Last week, a former co-worker told me he and his wife were going to have their first child within a month. I congratulated him and tried to say something that didn’t cover all the usual bases: it changes your life completely in ways you’re not prepared for, you see the world differently forever after, it’s really hard at first but gets easier, etc. In the end I went with a variation on the first – this guy works at a startup and the metaphor seemed apropos – followed by my standard caution of “you will think you are supposed to know what you’re doing but you will not and that is completely normal” and an invitation to let me know if he needs someone to talk to about it. “You are not alone” is the nicest thing you can tell someone about to be a parent.
Then yesterday, Erin, Abigail and I were at our friend Mike’s annual backyard pig roast. He and his wife have a five-year-old and many of his friends have kids now, too – at one point the party looked to be two-thirds filled with either kids, parents or grandparents. I was catching up with a friend in-between bites of roast pork and running Abigail to the bathroom (we’re in the midst of potty-training her). He has two kids and his youngest is seven months. As talk turned to our kids – specifically the patterns that repeat themselves with the second kid – he said “It’s crazy how cliched it all is.” He said this not as a complaint so much as a matter of fact.
Most people feel very confident in the ways they are not going be like every other parent right up until they actually become a parent. And then it all seems to fall away. Sometimes this is because of all the things I thought about telling my startup friend. Other times it’s because, developmentally speaking, most kids follow a certain timeline in the first year or two. Mostly it’s because parenting is hard and in moments of desperation you fall back on a combination of nature and nurture that combines the brain patterns formed by lifetimes of child-rearing with a few things you saw on TV (shout out to Mr. Cunningham on “Happy Days” and Steven Keaton on “Family Ties”) and some knowledge gleaned from moments when your own father said “OK, pay attention because I’m only going to show you this once and then I want you to do it.”
These cliches stitch themselves into the rest of your life, too. Or mine, anyway. If not for my job, which requires me to have some sense of the reigning cultural zeitgeist, I would be well on my way to filling my free time with Hitler documentaries and clips of Dean Martin’s Celebrity Roasts DVD (an infomercial I will watch to the end every time I stumble across it). The speed with which my summer plans became ruled not by music festivals but by yard work was astounding. An evening that ends with a glass of scotch is a fine evening indeed. I have no feelings of wistful regret about this. If anything, it feels like “Whew, finally.”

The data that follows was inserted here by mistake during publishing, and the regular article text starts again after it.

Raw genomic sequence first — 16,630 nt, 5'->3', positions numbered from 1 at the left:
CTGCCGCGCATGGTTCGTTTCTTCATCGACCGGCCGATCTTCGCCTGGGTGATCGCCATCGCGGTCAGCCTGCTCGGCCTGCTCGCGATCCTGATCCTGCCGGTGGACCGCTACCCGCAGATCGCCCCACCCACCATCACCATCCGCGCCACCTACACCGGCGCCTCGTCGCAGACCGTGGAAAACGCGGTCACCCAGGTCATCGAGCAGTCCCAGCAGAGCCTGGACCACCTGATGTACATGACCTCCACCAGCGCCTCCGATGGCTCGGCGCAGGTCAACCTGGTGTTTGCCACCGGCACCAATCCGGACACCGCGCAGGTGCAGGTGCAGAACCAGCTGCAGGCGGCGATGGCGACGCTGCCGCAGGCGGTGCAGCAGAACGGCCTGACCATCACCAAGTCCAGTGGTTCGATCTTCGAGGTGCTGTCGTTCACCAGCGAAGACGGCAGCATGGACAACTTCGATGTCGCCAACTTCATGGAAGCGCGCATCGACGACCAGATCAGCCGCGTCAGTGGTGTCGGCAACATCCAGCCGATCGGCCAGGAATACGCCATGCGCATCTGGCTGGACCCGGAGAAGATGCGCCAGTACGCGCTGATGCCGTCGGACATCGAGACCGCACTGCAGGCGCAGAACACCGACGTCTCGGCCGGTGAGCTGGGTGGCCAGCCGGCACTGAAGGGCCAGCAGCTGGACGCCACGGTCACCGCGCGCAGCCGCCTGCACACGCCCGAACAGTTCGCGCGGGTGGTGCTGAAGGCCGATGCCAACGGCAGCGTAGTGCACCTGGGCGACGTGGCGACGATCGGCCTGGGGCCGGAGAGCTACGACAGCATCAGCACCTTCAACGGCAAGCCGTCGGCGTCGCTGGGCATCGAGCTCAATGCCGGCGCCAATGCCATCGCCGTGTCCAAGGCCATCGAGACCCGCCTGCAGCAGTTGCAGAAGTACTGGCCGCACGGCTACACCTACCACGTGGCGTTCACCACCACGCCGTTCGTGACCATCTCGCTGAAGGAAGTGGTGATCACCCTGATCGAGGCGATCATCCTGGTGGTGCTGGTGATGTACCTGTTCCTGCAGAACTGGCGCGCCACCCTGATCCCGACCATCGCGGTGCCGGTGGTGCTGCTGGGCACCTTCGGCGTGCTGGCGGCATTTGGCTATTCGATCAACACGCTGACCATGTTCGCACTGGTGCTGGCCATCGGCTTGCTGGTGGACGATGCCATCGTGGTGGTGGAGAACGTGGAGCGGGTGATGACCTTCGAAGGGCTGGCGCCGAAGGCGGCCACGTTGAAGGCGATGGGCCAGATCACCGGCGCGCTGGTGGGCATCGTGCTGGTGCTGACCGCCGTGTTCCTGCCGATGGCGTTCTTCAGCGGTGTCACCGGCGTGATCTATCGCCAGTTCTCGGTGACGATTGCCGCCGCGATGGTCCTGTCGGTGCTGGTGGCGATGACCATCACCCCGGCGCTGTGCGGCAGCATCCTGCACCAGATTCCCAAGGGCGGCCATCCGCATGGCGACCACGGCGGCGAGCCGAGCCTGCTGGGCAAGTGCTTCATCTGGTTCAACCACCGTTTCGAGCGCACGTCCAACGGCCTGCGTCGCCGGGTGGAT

At this point in my life, I’m more interested in helping others set the world on fire than I am doing so myself, which is the perfect mindset to be in as a parent or a person approaching forty. I’d like to say the pleasure I derived from all this would be embarrassing to a younger me but probably not. I was an old person even when I was a young person. More often than not, I find myself considering the parents whose lives are marked by challenges far outside the usual patterns: poverty, violence or extraordinary health and medical needs, for instance. The ones who don’t have the luxury or comfort of cliche. I’m not knowledgeable enough about that intersection to write about it (yet?) but it’s certainly on my mind more now than ever before and I struggle with how to do something about it.
Meanwhile, I came home from work on Friday night with a unexpected desire to wear the t-shirt Abigail got me for Father’s Day last year. It has the words “World’s Best Dad” printed across the top, her handprints in the center and the words “Hands Down” underneath. As Ian has said, these gifts are usually huge lies so I’m not usually drawn to it at the risk of seeming like a hypocrite. Better a t-shirt with “Pretty Good Dad Most Days with Occasional Moments of Brilliance” written on it. But for whatever reason, I really wanted to wear it that night.
Today we’re going to have lunch with my dad and on the way home we’re going to pick up a lawn and weed trimmer I’ve been meaning to get for a couple months now. Next week, I’m going to throw some carpet down on the back porch and paint the back stairs so the backyard will finally look the way I want it for the summer.
I try hard not to be a cliche. But sometimes I can’t help myself.
I like it too much.
A few other notable things I’ve written about fatherhood:
Love is a late-night cheese sandwich
Mark Wahlberg hates America
Learning to climb
Guys like Seth MacFarlane are why I bought my daughter a Tonka truck
And the Scott vs. Pink trilogy: Supergirls, Comic books are for girls and Pink